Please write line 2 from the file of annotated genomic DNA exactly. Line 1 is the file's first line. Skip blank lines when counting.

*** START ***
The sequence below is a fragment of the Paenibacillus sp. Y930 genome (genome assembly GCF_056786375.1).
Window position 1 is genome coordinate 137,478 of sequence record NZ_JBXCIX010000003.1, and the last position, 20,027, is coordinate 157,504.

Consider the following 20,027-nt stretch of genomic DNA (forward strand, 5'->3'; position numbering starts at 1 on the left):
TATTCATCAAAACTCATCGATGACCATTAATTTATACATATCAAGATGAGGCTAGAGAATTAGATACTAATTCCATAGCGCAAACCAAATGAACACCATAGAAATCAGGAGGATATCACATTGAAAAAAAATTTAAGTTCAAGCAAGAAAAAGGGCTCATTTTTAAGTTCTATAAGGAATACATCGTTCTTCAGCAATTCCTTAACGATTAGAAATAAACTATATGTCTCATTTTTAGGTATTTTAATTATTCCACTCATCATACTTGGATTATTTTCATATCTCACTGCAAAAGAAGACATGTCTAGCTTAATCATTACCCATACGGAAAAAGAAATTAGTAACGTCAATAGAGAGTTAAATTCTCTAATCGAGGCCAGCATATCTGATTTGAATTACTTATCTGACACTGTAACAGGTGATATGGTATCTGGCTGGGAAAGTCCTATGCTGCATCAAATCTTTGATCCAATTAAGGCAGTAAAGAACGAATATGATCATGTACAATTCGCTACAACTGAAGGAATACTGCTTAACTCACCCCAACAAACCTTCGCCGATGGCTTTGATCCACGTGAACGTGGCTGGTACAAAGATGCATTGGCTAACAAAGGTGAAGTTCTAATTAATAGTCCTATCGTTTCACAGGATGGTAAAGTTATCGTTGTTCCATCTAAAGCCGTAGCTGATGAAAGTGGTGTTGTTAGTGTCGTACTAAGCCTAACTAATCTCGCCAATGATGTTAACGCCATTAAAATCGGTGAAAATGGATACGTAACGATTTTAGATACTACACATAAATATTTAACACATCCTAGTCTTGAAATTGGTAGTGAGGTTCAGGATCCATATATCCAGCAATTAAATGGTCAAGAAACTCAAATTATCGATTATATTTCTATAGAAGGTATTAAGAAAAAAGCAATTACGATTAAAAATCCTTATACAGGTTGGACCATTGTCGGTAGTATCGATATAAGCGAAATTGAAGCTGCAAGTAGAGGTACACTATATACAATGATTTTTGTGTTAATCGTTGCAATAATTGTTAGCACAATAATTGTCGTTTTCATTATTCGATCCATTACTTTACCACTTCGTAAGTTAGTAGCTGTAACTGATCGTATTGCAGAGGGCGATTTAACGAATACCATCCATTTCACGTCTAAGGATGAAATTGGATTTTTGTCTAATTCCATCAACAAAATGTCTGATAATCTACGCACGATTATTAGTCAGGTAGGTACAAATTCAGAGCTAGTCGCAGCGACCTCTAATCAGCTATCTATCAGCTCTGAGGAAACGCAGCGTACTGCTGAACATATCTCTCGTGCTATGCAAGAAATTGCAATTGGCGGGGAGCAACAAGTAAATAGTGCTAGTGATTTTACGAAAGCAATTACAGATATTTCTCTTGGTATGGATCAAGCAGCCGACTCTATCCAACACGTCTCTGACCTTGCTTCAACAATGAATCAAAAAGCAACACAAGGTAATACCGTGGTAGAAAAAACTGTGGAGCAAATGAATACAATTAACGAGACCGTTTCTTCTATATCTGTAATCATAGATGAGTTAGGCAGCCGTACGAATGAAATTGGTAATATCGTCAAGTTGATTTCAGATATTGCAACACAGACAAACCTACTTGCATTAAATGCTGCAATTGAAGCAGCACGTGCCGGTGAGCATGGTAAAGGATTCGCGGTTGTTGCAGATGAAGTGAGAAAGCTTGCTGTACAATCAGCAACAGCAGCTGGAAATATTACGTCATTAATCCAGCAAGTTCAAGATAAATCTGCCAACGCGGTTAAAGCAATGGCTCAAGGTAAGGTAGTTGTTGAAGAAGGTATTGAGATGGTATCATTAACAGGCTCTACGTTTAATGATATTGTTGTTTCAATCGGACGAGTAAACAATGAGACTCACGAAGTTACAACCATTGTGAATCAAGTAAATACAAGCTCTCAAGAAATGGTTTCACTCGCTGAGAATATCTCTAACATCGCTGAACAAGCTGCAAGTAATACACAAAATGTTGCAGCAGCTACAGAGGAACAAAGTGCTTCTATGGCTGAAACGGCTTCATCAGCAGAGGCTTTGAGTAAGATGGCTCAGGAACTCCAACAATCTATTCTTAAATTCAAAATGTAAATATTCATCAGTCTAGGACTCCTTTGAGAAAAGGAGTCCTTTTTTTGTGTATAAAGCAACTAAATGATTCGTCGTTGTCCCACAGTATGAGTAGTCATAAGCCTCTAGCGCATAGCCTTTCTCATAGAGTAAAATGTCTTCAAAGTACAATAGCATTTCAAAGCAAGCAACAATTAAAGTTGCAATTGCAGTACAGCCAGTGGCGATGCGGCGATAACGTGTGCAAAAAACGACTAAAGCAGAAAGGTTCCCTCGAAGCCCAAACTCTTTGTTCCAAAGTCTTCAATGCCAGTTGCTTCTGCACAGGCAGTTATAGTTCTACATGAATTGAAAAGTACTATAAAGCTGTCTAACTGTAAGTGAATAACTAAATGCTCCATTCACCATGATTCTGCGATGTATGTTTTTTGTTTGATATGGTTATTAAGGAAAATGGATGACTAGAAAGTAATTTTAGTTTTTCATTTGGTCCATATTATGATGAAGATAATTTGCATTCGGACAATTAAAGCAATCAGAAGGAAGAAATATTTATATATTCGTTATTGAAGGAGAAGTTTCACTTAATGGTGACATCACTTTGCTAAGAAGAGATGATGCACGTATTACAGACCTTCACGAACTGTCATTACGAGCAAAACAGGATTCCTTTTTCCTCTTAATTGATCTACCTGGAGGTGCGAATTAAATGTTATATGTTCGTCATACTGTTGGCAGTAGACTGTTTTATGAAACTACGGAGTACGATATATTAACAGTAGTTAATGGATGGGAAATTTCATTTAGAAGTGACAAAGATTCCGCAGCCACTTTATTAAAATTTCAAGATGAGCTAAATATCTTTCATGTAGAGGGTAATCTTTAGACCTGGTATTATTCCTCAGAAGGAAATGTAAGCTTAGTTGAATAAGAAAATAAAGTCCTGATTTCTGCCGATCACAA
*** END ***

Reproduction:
Window position 1 is genome coordinate 137,478 of sequence record NZ_JBXCIX010000003.1, and the last position, 20,027, is coordinate 157,504.